The slums that ring downtown Port-au-Prince, Haiti, are some of the most impoverished on Earth, symbols of entrenched poverty, desperation, and despair.
For 19-year-old Manoucheka Lizaire, home is a dangerous place: “I don’t feel safe here because of violence and shootings all the time,” she says. “Rape and murder are very common, and people live in fear.”
After her mother died, Manoucheka was forced to drop out of school and fend for herself in the city. “My father could not afford to pay for school tuition,” she explains. “When my mother was alive, my life was much better. She struggled to take care of us and was working very hard to help me. When she died, my life changed completely.”
From dropout to vagrant to teen mother, Manoucheka’s life quickly unraveled as she followed a path familiar to girls living in poverty. In Haiti alone, thousands of teens are like Manoucheka—out of school and living on the streets, in domestic servitude, or with families too poor to provide them with an education. And as the economy continues to deteriorate, their ranks are growing fast; currently only two-thirds of 6 to 12 year olds are enrolled in school.
But Manoucheka has begun to find a way out. With her two-year-old daughter enrolled in school, she is participating in a youth empowerment program called IDEJEN. “My main motivation to come to this center came from the belief that I could learn technical skills and have basic education classes,” she says.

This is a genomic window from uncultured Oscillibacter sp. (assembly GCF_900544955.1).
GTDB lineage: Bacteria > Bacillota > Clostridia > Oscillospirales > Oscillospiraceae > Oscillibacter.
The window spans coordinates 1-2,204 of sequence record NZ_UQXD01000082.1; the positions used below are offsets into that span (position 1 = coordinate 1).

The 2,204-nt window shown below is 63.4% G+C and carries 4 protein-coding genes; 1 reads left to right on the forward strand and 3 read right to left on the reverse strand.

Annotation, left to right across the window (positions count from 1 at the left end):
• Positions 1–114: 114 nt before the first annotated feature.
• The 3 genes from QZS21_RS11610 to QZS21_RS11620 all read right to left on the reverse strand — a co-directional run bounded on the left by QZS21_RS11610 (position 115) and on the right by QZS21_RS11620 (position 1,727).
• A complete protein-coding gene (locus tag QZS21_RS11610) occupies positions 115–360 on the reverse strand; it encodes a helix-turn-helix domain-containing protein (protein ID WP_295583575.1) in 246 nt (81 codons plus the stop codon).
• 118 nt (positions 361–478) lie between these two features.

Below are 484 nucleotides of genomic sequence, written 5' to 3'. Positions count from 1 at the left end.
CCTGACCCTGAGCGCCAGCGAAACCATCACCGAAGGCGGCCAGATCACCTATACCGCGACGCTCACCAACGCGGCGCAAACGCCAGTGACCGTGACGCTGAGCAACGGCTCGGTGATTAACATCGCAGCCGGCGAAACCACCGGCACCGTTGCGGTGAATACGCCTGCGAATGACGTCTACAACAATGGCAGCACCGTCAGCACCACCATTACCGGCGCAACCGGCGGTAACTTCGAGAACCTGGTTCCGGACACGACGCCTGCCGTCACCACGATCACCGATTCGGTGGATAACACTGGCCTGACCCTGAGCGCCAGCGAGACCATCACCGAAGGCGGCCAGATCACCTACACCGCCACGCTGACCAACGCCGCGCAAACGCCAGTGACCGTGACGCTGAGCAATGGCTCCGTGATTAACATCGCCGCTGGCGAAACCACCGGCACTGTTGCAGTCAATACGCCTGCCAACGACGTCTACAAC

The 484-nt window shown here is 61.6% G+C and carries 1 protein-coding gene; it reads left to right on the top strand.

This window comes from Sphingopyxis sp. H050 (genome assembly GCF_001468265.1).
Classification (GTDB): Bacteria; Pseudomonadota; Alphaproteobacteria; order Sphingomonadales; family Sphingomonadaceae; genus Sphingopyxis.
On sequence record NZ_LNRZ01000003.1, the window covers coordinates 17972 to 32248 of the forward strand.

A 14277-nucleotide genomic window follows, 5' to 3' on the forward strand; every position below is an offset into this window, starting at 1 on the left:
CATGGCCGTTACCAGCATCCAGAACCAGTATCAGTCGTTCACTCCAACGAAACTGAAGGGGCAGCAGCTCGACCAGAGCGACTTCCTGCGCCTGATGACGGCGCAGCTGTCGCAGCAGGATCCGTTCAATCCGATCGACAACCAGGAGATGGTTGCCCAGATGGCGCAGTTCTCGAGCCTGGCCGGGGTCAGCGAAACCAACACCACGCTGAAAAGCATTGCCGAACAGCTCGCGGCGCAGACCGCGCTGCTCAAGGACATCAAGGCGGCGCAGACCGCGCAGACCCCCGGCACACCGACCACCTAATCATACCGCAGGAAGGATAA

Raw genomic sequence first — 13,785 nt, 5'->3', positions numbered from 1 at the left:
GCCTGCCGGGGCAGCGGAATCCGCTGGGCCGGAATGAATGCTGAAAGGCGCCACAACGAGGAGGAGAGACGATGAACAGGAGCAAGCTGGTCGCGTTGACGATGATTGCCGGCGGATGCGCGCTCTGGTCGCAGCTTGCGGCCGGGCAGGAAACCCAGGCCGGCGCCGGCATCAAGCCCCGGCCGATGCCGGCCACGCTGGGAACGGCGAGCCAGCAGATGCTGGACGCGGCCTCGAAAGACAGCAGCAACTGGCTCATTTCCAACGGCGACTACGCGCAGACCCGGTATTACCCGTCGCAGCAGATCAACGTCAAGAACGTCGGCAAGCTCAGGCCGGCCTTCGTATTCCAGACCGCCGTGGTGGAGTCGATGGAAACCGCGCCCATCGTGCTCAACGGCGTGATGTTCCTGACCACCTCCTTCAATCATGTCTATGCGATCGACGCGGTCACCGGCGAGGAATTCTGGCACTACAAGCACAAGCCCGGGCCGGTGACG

IDEJEN operates 12 youth centers in Haiti, each providing 50 teens with an education in basic reading, writing, and mathematics. Manoucheka and her peers also receive lessons in health, sexuality, nutrition, conflict resolution, and other life skills. In addition, they learn a marketable trade, such as sewing, woodworking, auto mechanics, and hotel services. IDEJEN centers also offer these destitute teens one hot meal a day, access to health care, and a place to belong.
“We start where the young people are,” says Melanie Beauvy, associate director for youth involvement and IDEJEN program manager. “For instance, we don’t rely on textbooks to teach literacy—we use magazines and newspapers instead. In mathematics, we use real scenarios—many of these kids need to handle money on the street, so we start there.” In addition, center staff work with a psychologist to learn about the emotional challenges that out-of-school youth face and how best to reach these youth.
Staff members hope the teens will find productive work and begin to build stable lives, but few have illusions about the hard realities of their world. “If these young people don’t see a way to improve their lives, they won’t stick around,” explains Beauvy.
Now that Manoucheka has finished the basic education and life-skills portion of the program, she has begun an internship at a food market where she also receives mentoring on business skills. When she finishes the program, she plans to get a job at a supermarket. Ultimately, she hopes to earn enough money to start her own business so she can become an employer for other young people like herself.
Originally published on May 14, 2007